Matthew Sanford was a hard-playing highly physical young man when he was in a car accident that killed his father and sister and left him paralyzed from the chest down. He was 13. Like Roxanne Gay, there was a "before" life and an "after," which left Sanford so physically compromised he spent years just trying to figure out how to survive in a world designed for feet, not wheels. He never makes it easy on himself. He's someone who pushes harder than he should, who goes to extremes, and has to learn lessons the very, very hard way. Surprisingly, his game-changer was yoga. Once he discovered the adaptive qualities of yoga and meditation and the tremendous holistic benefits of these practices, he set off on a path to teach others about the importance of mind body connection and thinking differently about physical ability.

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3. 'Prozac Nation: Young and Depressed in America' by Elizabeth Wurtzel

If you are fortunate enough to not suffer from depression, congratulations! Do yourself a favor and read this book to understand the affliction. It is like a mind-numbing headache in many regards, because all you want to do as a reader is shake this young woman and yell at her to get over it!, which is what people say to those suffering from depression all the time. She tries. She does the therapy, she does the psychotropic medications, and the depression sticks around. It doesn't help that her home situation is a hot mess, her parents divorcing while she's in high school and playing power games with her for years. Economically, Wurtzel has so much - access to money, education, privilege - but her narrative demonstrates how depression robs one of practically everything. It's amazing what she accomplishes in spite of her depression, but the struggle is real.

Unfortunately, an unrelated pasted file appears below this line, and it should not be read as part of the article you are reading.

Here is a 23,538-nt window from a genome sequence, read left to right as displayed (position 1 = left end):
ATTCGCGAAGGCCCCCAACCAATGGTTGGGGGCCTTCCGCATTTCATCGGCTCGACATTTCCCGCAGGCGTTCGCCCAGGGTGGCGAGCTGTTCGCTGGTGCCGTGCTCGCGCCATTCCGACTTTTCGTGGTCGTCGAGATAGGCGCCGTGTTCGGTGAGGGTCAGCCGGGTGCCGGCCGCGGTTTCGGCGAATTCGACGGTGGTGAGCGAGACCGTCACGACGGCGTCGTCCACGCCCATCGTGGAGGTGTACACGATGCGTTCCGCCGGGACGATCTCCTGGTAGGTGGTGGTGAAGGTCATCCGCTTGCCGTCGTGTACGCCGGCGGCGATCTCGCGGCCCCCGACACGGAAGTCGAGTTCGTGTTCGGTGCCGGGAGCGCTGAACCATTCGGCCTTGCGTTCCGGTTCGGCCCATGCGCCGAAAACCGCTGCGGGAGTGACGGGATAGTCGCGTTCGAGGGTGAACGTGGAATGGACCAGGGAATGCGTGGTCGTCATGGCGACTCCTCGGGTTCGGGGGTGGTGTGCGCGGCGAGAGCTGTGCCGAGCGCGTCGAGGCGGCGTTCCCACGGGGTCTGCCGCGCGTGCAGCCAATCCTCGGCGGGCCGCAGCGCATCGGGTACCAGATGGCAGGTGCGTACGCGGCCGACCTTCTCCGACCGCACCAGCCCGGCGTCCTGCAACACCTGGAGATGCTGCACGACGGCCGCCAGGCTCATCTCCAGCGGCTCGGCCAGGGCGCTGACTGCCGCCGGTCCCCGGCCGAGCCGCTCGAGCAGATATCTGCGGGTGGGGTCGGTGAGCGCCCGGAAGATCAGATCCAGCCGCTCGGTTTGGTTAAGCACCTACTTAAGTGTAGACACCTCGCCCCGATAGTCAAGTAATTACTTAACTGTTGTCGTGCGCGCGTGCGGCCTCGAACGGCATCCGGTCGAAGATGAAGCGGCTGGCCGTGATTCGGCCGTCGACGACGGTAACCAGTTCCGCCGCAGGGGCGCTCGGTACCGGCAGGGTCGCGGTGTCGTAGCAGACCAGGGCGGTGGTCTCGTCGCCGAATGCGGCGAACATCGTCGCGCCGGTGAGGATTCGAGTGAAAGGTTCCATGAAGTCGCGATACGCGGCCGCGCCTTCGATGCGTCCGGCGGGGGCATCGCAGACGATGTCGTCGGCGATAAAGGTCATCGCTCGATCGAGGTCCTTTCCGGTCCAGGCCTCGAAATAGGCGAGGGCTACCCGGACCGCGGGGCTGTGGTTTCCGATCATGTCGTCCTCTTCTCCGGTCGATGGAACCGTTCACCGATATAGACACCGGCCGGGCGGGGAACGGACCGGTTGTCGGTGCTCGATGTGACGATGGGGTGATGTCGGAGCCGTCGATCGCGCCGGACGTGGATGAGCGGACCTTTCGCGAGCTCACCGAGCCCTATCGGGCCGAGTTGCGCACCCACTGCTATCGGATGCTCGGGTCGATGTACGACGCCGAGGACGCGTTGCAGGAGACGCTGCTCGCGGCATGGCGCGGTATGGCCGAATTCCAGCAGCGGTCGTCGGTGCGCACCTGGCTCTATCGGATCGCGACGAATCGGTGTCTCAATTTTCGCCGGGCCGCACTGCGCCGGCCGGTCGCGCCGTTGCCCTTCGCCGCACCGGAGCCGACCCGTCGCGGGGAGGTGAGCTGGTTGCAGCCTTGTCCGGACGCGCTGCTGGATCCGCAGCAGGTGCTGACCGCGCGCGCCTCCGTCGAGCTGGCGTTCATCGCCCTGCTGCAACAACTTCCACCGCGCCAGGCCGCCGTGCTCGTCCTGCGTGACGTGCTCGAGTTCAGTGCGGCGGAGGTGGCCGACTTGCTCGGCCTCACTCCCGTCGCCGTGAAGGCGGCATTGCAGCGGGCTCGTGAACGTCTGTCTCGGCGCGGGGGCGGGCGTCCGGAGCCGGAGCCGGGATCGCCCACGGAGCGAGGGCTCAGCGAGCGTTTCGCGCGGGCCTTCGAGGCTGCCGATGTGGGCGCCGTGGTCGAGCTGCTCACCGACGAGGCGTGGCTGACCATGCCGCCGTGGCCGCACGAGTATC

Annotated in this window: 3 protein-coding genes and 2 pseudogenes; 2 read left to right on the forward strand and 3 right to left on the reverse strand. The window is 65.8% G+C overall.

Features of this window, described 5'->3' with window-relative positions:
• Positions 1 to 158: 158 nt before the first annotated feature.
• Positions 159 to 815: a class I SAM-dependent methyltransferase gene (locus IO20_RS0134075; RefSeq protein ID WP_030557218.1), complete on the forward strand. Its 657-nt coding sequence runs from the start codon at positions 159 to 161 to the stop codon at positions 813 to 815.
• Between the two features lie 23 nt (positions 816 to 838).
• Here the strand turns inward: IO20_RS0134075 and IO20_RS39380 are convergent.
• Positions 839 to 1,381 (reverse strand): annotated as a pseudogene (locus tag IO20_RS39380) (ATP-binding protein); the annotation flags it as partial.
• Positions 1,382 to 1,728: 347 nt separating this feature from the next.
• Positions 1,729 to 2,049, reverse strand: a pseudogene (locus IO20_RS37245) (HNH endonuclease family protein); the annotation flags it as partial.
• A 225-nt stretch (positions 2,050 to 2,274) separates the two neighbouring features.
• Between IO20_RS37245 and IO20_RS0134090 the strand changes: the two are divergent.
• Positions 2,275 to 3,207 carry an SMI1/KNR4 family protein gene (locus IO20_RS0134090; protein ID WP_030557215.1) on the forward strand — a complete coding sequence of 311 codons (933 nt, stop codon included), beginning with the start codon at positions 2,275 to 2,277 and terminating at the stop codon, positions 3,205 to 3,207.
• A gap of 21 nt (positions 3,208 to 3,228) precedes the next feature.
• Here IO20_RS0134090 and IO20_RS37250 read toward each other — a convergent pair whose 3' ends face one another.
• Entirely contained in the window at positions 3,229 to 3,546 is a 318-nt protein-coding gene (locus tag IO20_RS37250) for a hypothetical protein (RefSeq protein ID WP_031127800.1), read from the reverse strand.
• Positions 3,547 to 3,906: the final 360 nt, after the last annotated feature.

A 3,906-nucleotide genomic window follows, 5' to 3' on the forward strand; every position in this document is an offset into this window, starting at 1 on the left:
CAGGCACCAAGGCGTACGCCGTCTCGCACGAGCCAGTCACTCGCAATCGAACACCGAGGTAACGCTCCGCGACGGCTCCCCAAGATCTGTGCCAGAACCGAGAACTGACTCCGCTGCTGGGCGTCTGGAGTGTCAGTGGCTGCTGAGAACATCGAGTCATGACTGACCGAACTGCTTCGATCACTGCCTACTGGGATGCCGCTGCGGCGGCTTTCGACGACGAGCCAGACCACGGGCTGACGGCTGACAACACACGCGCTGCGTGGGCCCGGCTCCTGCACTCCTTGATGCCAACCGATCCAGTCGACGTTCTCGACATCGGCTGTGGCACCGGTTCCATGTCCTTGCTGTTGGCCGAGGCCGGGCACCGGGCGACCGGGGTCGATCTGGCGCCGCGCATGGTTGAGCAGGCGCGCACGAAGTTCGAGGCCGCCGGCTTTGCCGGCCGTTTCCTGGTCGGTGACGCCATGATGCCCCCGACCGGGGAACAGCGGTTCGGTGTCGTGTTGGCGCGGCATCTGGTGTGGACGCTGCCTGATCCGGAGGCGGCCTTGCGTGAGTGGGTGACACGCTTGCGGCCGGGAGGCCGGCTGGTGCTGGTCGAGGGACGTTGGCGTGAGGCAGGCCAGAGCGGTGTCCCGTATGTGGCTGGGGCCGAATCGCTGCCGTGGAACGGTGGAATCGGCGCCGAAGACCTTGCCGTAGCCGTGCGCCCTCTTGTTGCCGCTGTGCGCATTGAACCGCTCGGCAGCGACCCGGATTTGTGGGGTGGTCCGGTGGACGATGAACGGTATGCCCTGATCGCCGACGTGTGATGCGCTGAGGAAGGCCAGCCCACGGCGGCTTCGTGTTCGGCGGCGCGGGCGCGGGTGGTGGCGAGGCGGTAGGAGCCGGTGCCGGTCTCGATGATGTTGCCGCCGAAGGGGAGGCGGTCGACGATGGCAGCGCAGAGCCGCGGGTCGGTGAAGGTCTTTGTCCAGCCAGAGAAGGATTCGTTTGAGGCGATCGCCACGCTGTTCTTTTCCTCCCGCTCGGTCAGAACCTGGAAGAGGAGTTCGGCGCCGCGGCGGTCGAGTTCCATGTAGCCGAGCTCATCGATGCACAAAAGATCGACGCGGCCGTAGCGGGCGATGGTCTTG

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4. 'I Can't Breathe: A Killing on Bay Street' by Matt Taibbi